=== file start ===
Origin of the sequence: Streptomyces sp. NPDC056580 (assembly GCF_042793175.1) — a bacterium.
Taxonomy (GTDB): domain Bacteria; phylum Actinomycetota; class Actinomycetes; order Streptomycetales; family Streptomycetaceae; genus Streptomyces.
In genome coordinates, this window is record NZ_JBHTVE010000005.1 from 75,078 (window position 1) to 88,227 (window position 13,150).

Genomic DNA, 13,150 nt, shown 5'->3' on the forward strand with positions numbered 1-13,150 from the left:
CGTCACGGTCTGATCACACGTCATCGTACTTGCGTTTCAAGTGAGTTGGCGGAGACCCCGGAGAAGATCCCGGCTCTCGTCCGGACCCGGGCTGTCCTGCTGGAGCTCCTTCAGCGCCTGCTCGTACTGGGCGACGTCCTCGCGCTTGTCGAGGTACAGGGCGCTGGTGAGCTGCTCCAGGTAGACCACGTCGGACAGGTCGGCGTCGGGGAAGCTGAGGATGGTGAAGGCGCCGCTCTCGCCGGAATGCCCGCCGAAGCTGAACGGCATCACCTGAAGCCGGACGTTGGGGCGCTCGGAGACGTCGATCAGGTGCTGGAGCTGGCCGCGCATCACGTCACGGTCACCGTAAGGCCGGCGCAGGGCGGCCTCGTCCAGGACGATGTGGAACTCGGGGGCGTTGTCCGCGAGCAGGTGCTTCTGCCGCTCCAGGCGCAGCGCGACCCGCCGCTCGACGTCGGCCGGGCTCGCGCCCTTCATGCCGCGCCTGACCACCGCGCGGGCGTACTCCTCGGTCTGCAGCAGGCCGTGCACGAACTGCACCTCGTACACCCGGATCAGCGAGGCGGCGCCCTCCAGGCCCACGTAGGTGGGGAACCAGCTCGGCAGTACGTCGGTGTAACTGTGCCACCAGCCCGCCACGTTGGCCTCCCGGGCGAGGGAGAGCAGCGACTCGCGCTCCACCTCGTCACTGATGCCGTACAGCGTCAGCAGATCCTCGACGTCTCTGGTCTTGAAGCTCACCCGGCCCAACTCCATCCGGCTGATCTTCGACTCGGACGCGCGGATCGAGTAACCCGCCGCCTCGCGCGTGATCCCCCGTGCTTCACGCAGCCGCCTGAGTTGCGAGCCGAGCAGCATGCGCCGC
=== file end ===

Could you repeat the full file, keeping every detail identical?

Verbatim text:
Origin of the sequence: Streptomyces sp. NPDC056580 (assembly GCF_042793175.1) — a bacterium.
Taxonomy (GTDB): domain Bacteria; phylum Actinomycetota; class Actinomycetes; order Streptomycetales; family Streptomycetaceae; genus Streptomyces.
In genome coordinates, this window is record NZ_JBHTVE010000005.1 from 75,078 (window position 1) to 88,227 (window position 13,150).

Genomic DNA, 13,150 nt, shown 5'->3' on the forward strand with positions numbered 1-13,150 from the left:
CGTCACGGTCTGATCACACGTCATCGTACTTGCGTTTCAAGTGAGTTGGCGGAGACCCCGGAGAAGATCCCGGCTCTCGTCCGGACCCGGGCTGTCCTGCTGGAGCTCCTTCAGCGCCTGCTCGTACTGGGCGACGTCCTCGCGCTTGTCGAGGTACAGGGCGCTGGTGAGCTGCTCCAGGTAGACCACGTCGGACAGGTCGGCGTCGGGGAAGCTGAGGATGGTGAAGGCGCCGCTCTCGCCGGAATGCCCGCCGAAGCTGAACGGCATCACCTGAAGCCGGACGTTGGGGCGCTCGGAGACGTCGATCAGGTGCTGGAGCTGGCCGCGCATCACGTCACGGTCACCGTAAGGCCGGCGCAGGGCGGCCTCGTCCAGGACGATGTGGAACTCGGGGGCGTTGTCCGCGAGCAGGTGCTTCTGCCGCTCCAGGCGCAGCGCGACCCGCCGCTCGACGTCGGCCGGGCTCGCGCCCTTCATGCCGCGCCTGACCACCGCGCGGGCGTACTCCTCGGTCTGCAGCAGGCCGTGCACGAACTGCACCTCGTACACCCGGATCAGCGAGGCGGCGCCCTCCAGGCCCACGTAGGTGGGGAACCAGCTCGGCAGTACGTCGGTGTAACTGTGCCACCAGCCCGCCACGTTGGCCTCCCGGGCGAGGGAGAGCAGCGACTCGCGCTCCACCTCGTCACTGATGCCGTACAGCGTCAGCAGATCCTCGACGTCTCTGGTCTTGAAGCTCACCCGGCCCAACTCCATCCGGCTGATCTTCGACTCGGACGCGCGGATCGAGTAACCCGCCGCCTCGCGCGTGATCCCCCGTGCTTCACGCAGCCGCCTGAGTTGCGAGCCGAGCAGCATGCGCCGC